By Cristina Arreola | 11/02/2013 - 12:00
I grew up in an upper-middle class family in Texas, where I attended the best private Catholic schools from preschool until graduation. When it came to my education–and my dreams–my parents spared no expense. If I needed a new blazer for my debate tournament, they bought me three. If I needed a tutor for calculus, they handled it. When it came time to apply for colleges, they expected the best from me, and they did their part: dishing out cash for SAT tests, application fees, and campus tours. I was never asked to stay close to home or attend an in-state institution to save money.
By Amaris Castillo | 06/06/2013 - 17:28
We want to wish the lovely Natalie Morales a wonderful birthday today! The stellar news anchor from NBC’s TODAY show turns 41 today, and it’s the perfect time to reflect on her many accomplishments.
By Kamren Curiel | 05/06/2013 - 14:55
From Rocsi Diaz to Soledad O’Brien, Latinas are paving the way for aspiring multimedia journalists who want to diversify the media landscape and share their unique perspectives with a broader audience. Here are 25 Latinas doing just that.
By Amaris Castillo | 07/25/2011 - 15:18
Journalism has lost one of its prized reporters. The Los Angeles Times reports that George Ramos, who helped the California newspaper win a Pulitzer Prize in 1984, died this past Saturday. The cause of the 63-year-old’s death is still to be determined, but a local reporter who was trying to reach him said he had diabetes.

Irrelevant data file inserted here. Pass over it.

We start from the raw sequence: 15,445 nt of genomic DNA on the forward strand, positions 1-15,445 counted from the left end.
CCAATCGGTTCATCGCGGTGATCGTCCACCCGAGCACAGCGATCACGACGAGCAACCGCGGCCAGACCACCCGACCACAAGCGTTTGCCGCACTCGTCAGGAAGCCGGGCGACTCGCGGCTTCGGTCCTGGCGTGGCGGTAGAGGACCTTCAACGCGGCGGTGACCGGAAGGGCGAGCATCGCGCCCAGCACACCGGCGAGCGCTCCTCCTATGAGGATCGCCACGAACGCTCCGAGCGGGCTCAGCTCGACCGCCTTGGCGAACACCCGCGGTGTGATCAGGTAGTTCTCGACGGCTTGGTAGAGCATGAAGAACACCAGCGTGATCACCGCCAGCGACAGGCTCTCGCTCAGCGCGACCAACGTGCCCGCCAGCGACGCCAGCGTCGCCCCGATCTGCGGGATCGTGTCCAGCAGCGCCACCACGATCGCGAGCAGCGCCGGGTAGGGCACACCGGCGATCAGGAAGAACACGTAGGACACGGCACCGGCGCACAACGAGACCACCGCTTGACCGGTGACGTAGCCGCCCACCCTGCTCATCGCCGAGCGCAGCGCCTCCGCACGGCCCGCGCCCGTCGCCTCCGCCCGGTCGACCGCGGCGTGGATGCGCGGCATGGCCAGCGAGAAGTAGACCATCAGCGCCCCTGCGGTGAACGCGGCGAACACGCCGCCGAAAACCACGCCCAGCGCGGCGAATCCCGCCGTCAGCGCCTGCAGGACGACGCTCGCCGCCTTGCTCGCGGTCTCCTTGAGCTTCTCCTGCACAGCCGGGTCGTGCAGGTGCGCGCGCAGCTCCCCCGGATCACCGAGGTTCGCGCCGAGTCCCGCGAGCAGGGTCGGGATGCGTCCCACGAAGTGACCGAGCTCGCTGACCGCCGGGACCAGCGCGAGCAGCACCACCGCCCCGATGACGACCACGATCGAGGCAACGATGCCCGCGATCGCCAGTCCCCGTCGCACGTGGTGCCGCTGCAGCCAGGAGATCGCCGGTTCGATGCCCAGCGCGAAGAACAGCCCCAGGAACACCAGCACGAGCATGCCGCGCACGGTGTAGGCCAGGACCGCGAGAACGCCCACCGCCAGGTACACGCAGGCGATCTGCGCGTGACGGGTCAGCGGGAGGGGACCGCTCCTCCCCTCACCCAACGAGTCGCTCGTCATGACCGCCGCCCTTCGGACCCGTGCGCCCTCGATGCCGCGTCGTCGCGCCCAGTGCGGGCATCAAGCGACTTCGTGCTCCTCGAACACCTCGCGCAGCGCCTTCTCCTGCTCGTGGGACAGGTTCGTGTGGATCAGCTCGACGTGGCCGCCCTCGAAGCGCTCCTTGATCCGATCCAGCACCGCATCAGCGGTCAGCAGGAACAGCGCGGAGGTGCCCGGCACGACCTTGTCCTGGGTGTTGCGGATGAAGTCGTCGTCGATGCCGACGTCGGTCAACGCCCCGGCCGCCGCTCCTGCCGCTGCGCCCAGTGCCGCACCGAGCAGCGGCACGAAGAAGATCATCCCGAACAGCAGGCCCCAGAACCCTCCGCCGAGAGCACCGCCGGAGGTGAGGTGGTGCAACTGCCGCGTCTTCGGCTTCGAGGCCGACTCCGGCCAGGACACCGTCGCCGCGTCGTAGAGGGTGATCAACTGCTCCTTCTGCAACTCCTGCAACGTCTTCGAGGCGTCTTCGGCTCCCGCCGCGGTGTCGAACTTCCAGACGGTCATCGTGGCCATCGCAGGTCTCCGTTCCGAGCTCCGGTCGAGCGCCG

By Adriana Rivera | 06/22/2011 - 15:15
Talk about a true crossover!
Jose Diaz-Balart, news anchor of Noticiero Telemundo is currently substituting for MSNBC Live anchor Contessa Brewer (former news reader for Imus In The Morning) for the week of June 20 through 24 in the show’s 12 PM time slot.
By Mariela Rosario | 09/29/2010 - 09:30
Journalists have been murdered at an alarming rate in Mexico over the last few years, and the frightening trend has effectively paralyzed the local news industry. After the murder of a photojournalist at Ciudad Juarez's biggest paper, the Diario de Juárez, the staff responded with a front page editorial pleading with the cartels: "We need you to explain to us what you want us to publish and what not."